The United States, a country of chronic insecurity, fear and armed and institutionalized violence. Daily reports of racial violence, shootings, kidnappings, killings, assassinations and arson have been reported. Dozens of people die every day as a result of this armed violence. This “democracy” has evolved into a police state in which law enforcement has the right to kill. The events of recent months tend to prove it. At the end of July, a white police officer charged with murder for the death of a black man in Ohio. At the end of August, the live murder of a journalist and her colleague in Virginia. Eight people (five children and three adults) were murdered in a residence in Houston. At the same time, the memorial ceremony for Michael Brown, a young black man murdered by a white police officer in August 2014, turned violent. A fussillade broke out. The police shot a young man who found himself in critical condition. A state of emergency has been declared in Tyrone, Missouri (Journal Le Devoir, August 11, 2015, p. B5). On September 26, a Black man in a wheelchair was shot dead by police in the city of Wilmington, North Carolina. On October 1, a dozen lives were lost with about fifteen injured in a massacre at Umpqua Community College in Roseburg, Oregon, the tragedy being the 45th shooting to occur in a school in 2015.
These daily dispatches make people shudder. No state is spared. The Americans are killing each other. A real massacre that reflects a real process of social decomposition, itself amplified and aggravated by the free circulation of firearms, hate and racist propaganda and the state of poverty in which an ever-increasing proportion of this society finds itself. This national entity that corresponds to the United States has developed an environment marked by insecurity for the majority of citizens. The unwritten rules of “self-defence” are followed. Murders become a commonplace thing and they multiply in indifference.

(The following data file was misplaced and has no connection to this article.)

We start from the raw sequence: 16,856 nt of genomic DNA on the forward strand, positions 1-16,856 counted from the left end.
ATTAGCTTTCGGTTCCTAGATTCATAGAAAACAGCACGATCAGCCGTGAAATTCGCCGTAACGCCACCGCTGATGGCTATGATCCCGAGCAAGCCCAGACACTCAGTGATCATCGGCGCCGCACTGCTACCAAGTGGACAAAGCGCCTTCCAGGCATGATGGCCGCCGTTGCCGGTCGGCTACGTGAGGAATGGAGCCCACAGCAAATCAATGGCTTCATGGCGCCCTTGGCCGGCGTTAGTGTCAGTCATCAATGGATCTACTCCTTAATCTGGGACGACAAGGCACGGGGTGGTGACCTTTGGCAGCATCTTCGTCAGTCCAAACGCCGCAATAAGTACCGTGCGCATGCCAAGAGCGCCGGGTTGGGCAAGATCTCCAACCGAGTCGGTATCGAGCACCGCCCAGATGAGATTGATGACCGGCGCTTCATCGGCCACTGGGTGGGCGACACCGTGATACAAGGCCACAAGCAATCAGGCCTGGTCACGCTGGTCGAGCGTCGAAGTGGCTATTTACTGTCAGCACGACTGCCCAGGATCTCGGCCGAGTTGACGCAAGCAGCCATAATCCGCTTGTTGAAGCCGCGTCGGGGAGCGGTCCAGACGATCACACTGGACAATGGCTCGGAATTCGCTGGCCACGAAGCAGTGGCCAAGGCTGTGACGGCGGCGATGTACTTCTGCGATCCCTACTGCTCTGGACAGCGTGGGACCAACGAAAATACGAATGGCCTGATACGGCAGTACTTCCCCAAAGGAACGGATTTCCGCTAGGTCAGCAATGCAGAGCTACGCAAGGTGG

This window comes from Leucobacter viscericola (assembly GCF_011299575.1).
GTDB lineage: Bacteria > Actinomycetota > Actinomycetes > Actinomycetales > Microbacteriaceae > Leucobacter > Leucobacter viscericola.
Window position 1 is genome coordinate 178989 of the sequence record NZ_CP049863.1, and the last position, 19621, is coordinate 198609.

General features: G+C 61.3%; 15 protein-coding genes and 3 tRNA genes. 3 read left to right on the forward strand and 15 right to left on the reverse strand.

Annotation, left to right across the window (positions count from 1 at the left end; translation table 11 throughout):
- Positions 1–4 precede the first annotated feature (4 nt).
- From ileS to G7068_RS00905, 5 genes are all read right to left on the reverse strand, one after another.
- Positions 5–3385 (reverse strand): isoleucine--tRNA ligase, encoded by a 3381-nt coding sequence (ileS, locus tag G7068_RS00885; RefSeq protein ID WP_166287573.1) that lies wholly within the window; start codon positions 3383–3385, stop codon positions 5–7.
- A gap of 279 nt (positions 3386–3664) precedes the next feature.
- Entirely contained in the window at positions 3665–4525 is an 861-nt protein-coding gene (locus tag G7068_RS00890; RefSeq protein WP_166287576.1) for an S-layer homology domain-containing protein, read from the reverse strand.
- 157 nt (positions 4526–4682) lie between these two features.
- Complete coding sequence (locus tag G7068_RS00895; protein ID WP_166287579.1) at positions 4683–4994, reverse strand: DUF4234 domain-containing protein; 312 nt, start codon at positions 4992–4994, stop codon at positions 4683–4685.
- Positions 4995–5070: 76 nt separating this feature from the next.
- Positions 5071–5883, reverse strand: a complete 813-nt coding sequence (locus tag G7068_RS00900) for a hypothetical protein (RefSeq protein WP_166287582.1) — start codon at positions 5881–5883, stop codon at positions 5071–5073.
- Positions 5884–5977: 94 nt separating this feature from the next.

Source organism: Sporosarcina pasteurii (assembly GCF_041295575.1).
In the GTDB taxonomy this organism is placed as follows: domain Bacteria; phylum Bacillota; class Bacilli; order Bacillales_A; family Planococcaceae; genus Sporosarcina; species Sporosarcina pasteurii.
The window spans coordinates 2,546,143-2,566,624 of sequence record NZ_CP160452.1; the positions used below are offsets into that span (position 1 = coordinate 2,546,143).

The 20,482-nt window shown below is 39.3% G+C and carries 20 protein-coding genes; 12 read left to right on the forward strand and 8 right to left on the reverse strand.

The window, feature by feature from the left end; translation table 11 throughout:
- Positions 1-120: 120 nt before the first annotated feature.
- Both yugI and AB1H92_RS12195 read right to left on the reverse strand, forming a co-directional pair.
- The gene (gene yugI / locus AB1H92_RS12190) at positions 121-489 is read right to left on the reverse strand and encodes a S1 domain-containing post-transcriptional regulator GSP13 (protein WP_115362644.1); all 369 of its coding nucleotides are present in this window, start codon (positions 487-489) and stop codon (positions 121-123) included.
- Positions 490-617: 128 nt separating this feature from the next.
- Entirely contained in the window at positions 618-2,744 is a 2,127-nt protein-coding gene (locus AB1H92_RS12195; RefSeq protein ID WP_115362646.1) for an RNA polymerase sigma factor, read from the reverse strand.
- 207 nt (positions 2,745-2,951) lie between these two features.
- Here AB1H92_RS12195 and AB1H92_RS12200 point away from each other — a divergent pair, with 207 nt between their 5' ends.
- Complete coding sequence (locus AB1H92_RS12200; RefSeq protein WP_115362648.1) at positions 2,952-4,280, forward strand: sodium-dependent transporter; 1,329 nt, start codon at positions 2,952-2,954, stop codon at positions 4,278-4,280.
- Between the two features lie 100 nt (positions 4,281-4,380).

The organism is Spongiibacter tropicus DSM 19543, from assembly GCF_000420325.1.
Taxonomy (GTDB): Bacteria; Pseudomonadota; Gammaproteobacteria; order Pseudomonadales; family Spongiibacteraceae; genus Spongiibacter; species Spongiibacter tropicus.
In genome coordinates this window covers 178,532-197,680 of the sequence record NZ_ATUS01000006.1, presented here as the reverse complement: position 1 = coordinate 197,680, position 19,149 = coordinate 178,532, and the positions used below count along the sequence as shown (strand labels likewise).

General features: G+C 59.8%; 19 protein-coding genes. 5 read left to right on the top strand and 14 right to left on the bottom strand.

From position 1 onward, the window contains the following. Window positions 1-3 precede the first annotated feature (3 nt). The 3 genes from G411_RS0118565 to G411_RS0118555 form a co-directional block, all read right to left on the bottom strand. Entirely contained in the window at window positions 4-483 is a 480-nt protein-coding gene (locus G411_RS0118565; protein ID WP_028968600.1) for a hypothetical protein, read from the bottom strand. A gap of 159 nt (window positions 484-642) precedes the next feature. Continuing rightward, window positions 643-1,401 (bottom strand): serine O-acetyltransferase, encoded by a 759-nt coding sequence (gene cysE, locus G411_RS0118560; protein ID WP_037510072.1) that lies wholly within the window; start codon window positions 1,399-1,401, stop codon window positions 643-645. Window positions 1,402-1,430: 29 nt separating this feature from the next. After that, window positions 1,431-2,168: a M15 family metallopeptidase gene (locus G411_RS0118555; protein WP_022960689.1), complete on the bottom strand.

Several factors are at the root of this situation of chronic insecurity: the increase in poverty and its corollary the marginalization of an increasing number of citizens, the increase in unemployment, the forced use of precarious jobs, jobs that do not make it possible to meet basic needs. Thus, theft becomes a widespread practice. The rules of the rule of law are flouted in favour of criminal activities.
In this brief presentation, the third of three articles devoted to the United States, the first concerning its current military power, the announced budget cuts and the redeployment of its facilities, the second on the process of confinement of the USA observed throughout the world and this essay on the process of social implosion which tends to increase within the national territory and in which we will report on this alarming situation which prevails in this country still considered by many as an El Dorado while the general increase in the poverty rate, with the collapse of the economy as a backdrop, has seriously affected the social fabric in recent years.
I. Death is in the air. From Columbine to Newtown, 13 killings in 13 years
“Every day in the United States, guns kill more than 30 people. While most of them are settling scores between criminals, innocent people are regularly killed in mass killings, as happened on December 14, 2012 in Newtown, Connecticut, where 26 people, including 20 children, were killed” (20minutes.fr).
These are the main killings that have marked recent US history between April 20, 1999 and December 14, 2012:
April 20, 1999: Columbine, 13 dead. Two heavily armed teenagers killed themselves at Columbine High School in Littleton, Colorado, killing 13 high school students, teachers and administrative staff before killing themselves.
July 29, 1999: Atlanta, 12 dead. A man kills nine people in two brokerage firms in Atlanta, Georgia, after apparently killing his wife and their two children. He committed suicide five hours later.
October 2002, Washington D.C.: 10 dead. John Muhammad and Lee Malvo randomly shoot from their travels in Washington DC for several days. The total death toll is ten.
April 16, 2007, Virginia Tech: 32 dead. On the campus of Virginia Tech University in Blacksburg, Virginia, a South Korean student kills 32 people before committing suicide. To date, it is the most deadly massacre in the history of the United States.
November 5, 2009, Fort Hood: 13 dead. A U.S. Army psychiatrist, Major Nidal Malik Hasan, killed thirteen people at the military base in Fort Hood, Texas.
January 8, 2011, Tucson: six dead. An unbalanced man opens fire in the middle of an election rally of Gabrielle Giffords, elected as Arizona’s Democrat in Congress. Six people were killed and thirteen others injured, including the member.
April 2, 2012, Oakland: 7 dead. A man of Korean origin killed seven people and wounded three in a Christian school in Oakland.